Share
January 25, 2018 6:00 PM, EST
Mayors Fear the Status of TIGER Grants in Infrastructure Plan
D.J. Gribbin D.J. Gribbin by Eleanor Lamb/Transport Topics

WASHINGTON— Mayors have expressed concern over the future of federal funding programs with regard to how the White House plans to fund the $1 trillion infrastructure investment it hopes to reap over the next 10 years.

Denver Mayor Michael Hancock said he has a lot of questions about the funding mechanisms that will be outlined in the forthcoming infrastructure bill.

The mayor’s concern stems in part from White House Infrastructure Policy Adviser D.J. Gribbin’s announcement that President Donald Trump’s infrastructure plan will not propose a new source of revenue, but will instead repurpose some federal dollars.

“[We’ll] keep, for the most part, existing programs in place. There are reductions, as you know in last year’s budget, when it comes to Amtrak, mass transit [and] a number of programs,” Gribbin said at the U.S. Conference of Mayors’ winter meeting Jan. 25. “We will propose repurposing those dollars. What we’re not proposing is eliminating the Highway Trust Fund or the State Revolving Fund. We do want to repurpose some dollars.”

Hancock cited a particular fear for the Transportation Investment Generating Economic Recovery grants, which offer $500 million in discretionary grants for state and local governments.

Many cities, including Denver, have seen the benefits of TIGER grants while conducting infrastructure projects. For example, Colorado DOT used a TIGER grant to add high-occupancy toll lanes to a stretch of U.S. Route 36 between Boulder and Denver in 2012.

Hancock said he and his fellow mayors need to press further to learn more details about the administration’s proposed plan.

“I was concerned about a lot of things [Gribbin] did say and a lot of things he didn’t say. We’ve got to dig deeper in terms of what they’re going to do, how they’re going to pay for these things and make sure there is not a negative to cities while they’re trying to work to support infrastructure investment,” Hancock said. “My concern is we’ll ultimately, as cities, lose efforts and programs that have been valuable to helping us build our infrastructure.”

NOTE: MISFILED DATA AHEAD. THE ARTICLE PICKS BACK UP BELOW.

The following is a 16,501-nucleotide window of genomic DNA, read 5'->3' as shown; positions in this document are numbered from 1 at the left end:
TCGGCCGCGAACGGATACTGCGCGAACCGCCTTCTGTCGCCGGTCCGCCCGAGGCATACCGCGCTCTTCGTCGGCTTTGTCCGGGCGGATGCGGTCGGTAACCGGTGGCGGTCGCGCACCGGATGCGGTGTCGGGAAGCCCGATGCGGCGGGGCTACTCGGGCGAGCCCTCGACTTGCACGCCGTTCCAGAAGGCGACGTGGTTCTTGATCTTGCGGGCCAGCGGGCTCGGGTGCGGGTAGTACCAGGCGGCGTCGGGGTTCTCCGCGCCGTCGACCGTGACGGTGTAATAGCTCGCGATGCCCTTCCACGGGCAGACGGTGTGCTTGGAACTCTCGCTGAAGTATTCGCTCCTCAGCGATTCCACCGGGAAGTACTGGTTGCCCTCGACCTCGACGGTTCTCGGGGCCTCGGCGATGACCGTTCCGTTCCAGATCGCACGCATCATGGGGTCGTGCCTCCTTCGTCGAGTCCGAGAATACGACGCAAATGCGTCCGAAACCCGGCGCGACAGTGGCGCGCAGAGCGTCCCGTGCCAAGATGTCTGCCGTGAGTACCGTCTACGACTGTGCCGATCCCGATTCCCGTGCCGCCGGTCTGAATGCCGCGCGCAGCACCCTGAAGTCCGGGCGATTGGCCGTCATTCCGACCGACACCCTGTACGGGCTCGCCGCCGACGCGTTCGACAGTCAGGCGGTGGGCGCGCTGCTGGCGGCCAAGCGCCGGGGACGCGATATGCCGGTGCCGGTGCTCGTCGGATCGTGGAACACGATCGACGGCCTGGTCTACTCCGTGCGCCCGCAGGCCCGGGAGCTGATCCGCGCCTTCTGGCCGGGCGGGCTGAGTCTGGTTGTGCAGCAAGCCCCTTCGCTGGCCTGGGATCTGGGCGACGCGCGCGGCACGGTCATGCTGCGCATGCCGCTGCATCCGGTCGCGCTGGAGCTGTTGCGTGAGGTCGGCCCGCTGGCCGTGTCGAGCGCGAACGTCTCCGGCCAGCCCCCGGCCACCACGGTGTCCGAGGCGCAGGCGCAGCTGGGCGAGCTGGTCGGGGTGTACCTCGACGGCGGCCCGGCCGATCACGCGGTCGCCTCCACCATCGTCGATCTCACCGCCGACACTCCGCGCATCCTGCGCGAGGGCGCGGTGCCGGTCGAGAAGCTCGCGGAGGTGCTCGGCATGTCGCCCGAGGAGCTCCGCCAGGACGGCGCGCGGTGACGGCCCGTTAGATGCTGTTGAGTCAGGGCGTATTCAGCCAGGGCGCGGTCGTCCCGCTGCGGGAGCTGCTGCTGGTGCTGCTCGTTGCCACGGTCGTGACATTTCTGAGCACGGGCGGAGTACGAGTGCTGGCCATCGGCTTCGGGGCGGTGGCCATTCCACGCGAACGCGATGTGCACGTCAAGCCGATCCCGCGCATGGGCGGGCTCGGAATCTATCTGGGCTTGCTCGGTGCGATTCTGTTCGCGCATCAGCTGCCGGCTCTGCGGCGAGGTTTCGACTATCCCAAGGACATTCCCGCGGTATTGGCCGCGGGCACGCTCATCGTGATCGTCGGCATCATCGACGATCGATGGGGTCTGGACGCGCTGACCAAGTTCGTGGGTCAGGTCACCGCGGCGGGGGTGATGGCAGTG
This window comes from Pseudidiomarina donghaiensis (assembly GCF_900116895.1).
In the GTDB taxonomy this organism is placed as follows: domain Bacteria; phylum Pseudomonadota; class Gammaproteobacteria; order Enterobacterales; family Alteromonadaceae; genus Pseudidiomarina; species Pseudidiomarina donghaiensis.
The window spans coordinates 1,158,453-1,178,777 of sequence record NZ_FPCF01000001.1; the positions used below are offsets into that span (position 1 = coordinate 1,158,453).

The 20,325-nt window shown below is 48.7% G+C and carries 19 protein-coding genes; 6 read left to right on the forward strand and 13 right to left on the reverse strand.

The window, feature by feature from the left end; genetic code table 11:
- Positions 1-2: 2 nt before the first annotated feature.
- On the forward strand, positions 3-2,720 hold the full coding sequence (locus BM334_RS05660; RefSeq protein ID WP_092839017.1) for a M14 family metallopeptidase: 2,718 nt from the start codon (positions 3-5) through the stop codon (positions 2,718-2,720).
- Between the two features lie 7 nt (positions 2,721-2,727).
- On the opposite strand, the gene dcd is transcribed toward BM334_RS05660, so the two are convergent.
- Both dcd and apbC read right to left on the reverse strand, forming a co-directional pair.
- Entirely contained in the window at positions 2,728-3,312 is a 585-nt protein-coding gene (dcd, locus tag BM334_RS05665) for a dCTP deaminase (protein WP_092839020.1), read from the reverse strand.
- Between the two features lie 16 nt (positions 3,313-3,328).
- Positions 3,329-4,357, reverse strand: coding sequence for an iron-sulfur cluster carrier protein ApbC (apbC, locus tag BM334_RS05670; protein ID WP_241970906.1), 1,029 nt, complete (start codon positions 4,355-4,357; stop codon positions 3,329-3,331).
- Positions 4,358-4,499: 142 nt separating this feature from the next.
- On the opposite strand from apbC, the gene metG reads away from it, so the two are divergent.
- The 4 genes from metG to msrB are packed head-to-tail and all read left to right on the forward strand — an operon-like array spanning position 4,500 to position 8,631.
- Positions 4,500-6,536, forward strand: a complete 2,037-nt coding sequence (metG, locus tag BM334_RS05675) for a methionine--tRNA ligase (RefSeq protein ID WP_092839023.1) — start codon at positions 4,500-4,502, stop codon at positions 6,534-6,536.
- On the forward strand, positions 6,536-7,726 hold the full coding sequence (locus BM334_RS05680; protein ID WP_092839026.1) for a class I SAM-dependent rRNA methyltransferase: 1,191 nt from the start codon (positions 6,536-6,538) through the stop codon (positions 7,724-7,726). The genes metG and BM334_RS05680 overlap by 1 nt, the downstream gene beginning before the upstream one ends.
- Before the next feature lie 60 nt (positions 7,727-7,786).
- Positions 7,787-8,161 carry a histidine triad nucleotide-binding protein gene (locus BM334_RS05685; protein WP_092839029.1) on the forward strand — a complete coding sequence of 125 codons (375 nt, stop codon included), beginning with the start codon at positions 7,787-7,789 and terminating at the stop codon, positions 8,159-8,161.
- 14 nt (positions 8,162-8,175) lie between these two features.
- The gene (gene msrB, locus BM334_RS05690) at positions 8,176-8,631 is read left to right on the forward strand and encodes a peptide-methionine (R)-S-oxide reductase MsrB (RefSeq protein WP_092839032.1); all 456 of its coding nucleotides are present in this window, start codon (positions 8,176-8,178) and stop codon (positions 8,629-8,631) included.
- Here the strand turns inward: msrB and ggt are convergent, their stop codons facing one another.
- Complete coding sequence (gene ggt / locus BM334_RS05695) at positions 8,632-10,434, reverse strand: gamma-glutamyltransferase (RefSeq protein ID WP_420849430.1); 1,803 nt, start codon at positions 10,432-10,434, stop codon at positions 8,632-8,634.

Like Hancock, J. Christian Bollwage, mayor of Elizabeth, N.J., expressed concern about losing TIGER grants. Bollwage said he has more faith in Rep. Bill Shuster (R-Pa.), chairman of the House Transportation and Infrastructure Committee, and other members of Congress than he does in the president when it comes to passing an infrastructure bill.

“I believe when D.J. Gribbin talks about repurposing funds, he means the elimination of TIGER grants. He’s just not going to tell a room full of mayors he’s going to eliminate TIGER grants,” Bollwage said. “I believe if we’re going to get a bill on infrastructure that meets the needs of the cities, we need to work with the Congress, because I don’t think we’re going to get it from the White House.”

Gribbin said the Trump administration is the first since the Clinton administration that has not supported or opposed a fuel tax.

In addition to supporting a trillion-dollar infrastructure investment, the infrastructure plan also will result in a shortened permitting process, Gribbin said. He said the White House will release details on the long-awaited infrastructure plan to members of Congress a week or two after the State of the Union address, which is scheduled for Jan. 30.

“We’re most excited about opportunities when it comes to permit approvals,” Gribbin said. “The president has been very clear that he does not want to have greater environmental damage, but there’s no reason we can’t analyze a project, mitigate appropriately and get it all done in a two-year window.”